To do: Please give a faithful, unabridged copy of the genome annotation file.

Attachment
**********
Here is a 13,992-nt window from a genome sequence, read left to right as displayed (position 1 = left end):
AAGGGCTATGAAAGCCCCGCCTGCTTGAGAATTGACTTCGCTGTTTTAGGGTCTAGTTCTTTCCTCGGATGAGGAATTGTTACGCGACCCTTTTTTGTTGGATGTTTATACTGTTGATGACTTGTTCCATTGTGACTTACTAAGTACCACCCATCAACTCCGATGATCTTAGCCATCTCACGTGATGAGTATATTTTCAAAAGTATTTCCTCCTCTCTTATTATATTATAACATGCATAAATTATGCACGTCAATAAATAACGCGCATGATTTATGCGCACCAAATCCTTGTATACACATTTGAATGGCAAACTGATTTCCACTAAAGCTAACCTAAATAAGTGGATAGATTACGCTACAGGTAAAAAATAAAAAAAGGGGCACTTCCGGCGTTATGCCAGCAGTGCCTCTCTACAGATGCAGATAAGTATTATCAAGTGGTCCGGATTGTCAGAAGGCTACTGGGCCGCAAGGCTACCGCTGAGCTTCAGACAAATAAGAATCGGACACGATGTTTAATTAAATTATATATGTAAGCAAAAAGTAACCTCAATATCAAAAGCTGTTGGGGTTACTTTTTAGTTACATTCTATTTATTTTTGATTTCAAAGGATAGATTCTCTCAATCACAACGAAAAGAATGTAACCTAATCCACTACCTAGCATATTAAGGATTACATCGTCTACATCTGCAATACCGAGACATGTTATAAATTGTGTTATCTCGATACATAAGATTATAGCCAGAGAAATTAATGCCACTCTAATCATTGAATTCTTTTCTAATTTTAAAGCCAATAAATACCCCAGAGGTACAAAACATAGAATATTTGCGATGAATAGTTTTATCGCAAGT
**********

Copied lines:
Here is a 13,992-nt window from a genome sequence, read left to right as displayed (position 1 = left end):
AAGGGCTATGAAAGCCCCGCCTGCTTGAGAATTGACTTCGCTGTTTTAGGGTCTAGTTCTTTCCTCGGATGAGGAATTGTTACGCGACCCTTTTTTGTTGGATGTTTATACTGTTGATGACTTGTTCCATTGTGACTTACTAAGTACCACCCATCAACTCCGATGATCTTAGCCATCTCACGTGATGAGTATATTTTCAAAAGTATTTCCTCCTCTCTTATTATATTATAACATGCATAAATTATGCACGTCAATAAATAACGCGCATGATTTATGCGCACCAAATCCTTGTATACACATTTGAATGGCAAACTGATTTCCACTAAAGCTAACCTAAATAAGTGGATAGATTACGCTACAGGTAAAAAATAAAAAAAGGGGCACTTCCGGCGTTATGCCAGCAGTGCCTCTCTACAGATGCAGATAAGTATTATCAAGTGGTCCGGATTGTCAGAAGGCTACTGGGCCGCAAGGCTACCGCTGAGCTTCAGACAAATAAGAATCGGACACGATGTTTAATTAAATTATATATGTAAGCAAAAAGTAACCTCAATATCAAAAGCTGTTGGGGTTACTTTTTAGTTACATTCTATTTATTTTTGATTTCAAAGGATAGATTCTCTCAATCACAACGAAAAGAATGTAACCTAATCCACTACCTAGCATATTAAGGATTACATCGTCTACATCTGCAATACCGAGACATGTTATAAATTGTGTTATCTCGATACATAAGATTATAGCCAGAGAAATTAATGCCACTCTAATCATTGAATTCTTTTCTAATTTTAAAGCCAATAAATACCCCAGAGGTACAAAACATAGAATATTTGCGATGAATAGTTTTATCGCAAGT